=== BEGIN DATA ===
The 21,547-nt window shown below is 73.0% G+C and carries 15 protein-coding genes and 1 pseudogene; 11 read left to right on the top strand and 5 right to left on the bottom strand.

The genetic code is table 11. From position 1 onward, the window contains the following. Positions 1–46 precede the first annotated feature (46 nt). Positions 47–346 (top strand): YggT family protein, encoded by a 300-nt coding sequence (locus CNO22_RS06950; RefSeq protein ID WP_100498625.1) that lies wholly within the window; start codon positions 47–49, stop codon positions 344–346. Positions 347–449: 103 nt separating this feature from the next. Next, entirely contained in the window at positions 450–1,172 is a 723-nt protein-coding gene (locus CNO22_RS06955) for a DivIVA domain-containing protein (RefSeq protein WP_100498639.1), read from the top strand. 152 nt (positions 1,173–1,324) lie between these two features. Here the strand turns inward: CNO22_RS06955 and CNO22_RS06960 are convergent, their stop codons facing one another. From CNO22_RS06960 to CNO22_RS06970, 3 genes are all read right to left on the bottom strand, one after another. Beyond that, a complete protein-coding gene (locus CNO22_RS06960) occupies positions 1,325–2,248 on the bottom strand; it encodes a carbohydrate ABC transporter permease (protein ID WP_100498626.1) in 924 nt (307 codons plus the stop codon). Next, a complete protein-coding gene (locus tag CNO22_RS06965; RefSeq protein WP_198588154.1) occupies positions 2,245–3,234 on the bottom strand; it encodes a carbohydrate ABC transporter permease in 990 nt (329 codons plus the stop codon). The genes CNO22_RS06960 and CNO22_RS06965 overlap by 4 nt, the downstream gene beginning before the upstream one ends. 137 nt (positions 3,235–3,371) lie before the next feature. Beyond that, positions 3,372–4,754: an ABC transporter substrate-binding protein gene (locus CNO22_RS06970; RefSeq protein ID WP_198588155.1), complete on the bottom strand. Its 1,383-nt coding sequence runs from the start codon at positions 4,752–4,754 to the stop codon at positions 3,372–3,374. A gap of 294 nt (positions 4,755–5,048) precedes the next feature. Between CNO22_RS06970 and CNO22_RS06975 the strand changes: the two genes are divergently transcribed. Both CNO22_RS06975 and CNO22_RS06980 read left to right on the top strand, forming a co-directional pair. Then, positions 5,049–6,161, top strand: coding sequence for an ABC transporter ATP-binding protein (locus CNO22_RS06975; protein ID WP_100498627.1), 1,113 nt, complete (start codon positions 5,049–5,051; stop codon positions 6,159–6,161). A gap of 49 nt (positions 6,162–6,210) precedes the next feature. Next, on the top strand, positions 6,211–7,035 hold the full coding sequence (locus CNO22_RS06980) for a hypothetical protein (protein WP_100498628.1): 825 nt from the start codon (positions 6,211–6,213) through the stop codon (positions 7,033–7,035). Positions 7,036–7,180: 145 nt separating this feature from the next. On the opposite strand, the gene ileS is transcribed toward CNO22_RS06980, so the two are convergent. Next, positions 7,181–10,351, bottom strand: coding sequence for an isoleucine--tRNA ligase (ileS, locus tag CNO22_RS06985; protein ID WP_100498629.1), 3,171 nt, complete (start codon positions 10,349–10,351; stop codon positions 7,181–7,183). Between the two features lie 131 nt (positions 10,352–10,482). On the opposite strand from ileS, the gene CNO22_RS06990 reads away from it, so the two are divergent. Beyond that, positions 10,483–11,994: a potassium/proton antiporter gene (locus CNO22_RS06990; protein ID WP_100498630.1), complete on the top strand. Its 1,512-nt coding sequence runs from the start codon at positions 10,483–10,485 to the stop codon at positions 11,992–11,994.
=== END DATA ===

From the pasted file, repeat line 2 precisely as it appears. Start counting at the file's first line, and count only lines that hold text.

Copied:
The genetic code is table 11. From position 1 onward, the window contains the following. Positions 1–46 precede the first annotated feature (46 nt). Positions 47–346 (top strand): YggT family protein, encoded by a 300-nt coding sequence (locus CNO22_RS06950; RefSeq protein ID WP_100498625.1) that lies wholly within the window; start codon positions 47–49, stop codon positions 344–346. Positions 347–449: 103 nt separating this feature from the next. Next, entirely contained in the window at positions 450–1,172 is a 723-nt protein-coding gene (locus CNO22_RS06955) for a DivIVA domain-containing protein (RefSeq protein WP_100498639.1), read from the top strand. 152 nt (positions 1,173–1,324) lie between these two features. Here the strand turns inward: CNO22_RS06955 and CNO22_RS06960 are convergent, their stop codons facing one another. From CNO22_RS06960 to CNO22_RS06970, 3 genes are all read right to left on the bottom strand, one after another. Beyond that, a complete protein-coding gene (locus CNO22_RS06960) occupies positions 1,325–2,248 on the bottom strand; it encodes a carbohydrate ABC transporter permease (protein ID WP_100498626.1) in 924 nt (307 codons plus the stop codon). Next, a complete protein-coding gene (locus tag CNO22_RS06965; RefSeq protein WP_198588154.1) occupies positions 2,245–3,234 on the bottom strand; it encodes a carbohydrate ABC transporter permease in 990 nt (329 codons plus the stop codon). The genes CNO22_RS06960 and CNO22_RS06965 overlap by 4 nt, the downstream gene beginning before the upstream one ends. 137 nt (positions 3,235–3,371) lie before the next feature. Beyond that, positions 3,372–4,754: an ABC transporter substrate-binding protein gene (locus CNO22_RS06970; RefSeq protein ID WP_198588155.1), complete on the bottom strand. Its 1,383-nt coding sequence runs from the start codon at positions 4,752–4,754 to the stop codon at positions 3,372–3,374. A gap of 294 nt (positions 4,755–5,048) precedes the next feature. Between CNO22_RS06970 and CNO22_RS06975 the strand changes: the two genes are divergently transcribed. Both CNO22_RS06975 and CNO22_RS06980 read left to right on the top strand, forming a co-directional pair. Then, positions 5,049–6,161, top strand: coding sequence for an ABC transporter ATP-binding protein (locus CNO22_RS06975; protein ID WP_100498627.1), 1,113 nt, complete (start codon positions 5,049–5,051; stop codon positions 6,159–6,161). A gap of 49 nt (positions 6,162–6,210) precedes the next feature. Next, on the top strand, positions 6,211–7,035 hold the full coding sequence (locus CNO22_RS06980) for a hypothetical protein (protein WP_100498628.1): 825 nt from the start codon (positions 6,211–6,213) through the stop codon (positions 7,033–7,035). Positions 7,036–7,180: 145 nt separating this feature from the next. On the opposite strand, the gene ileS is transcribed toward CNO22_RS06980, so the two are convergent. Next, positions 7,181–10,351, bottom strand: coding sequence for an isoleucine--tRNA ligase (ileS, locus tag CNO22_RS06985; protein ID WP_100498629.1), 3,171 nt, complete (start codon positions 10,349–10,351; stop codon positions 7,181–7,183). Between the two features lie 131 nt (positions 10,352–10,482). On the opposite strand from ileS, the gene CNO22_RS06990 reads away from it, so the two are divergent. Beyond that, positions 10,483–11,994: a potassium/proton antiporter gene (locus CNO22_RS06990; protein ID WP_100498630.1), complete on the top strand. Its 1,512-nt coding sequence runs from the start codon at positions 10,483–10,485 to the stop codon at positions 11,992–11,994.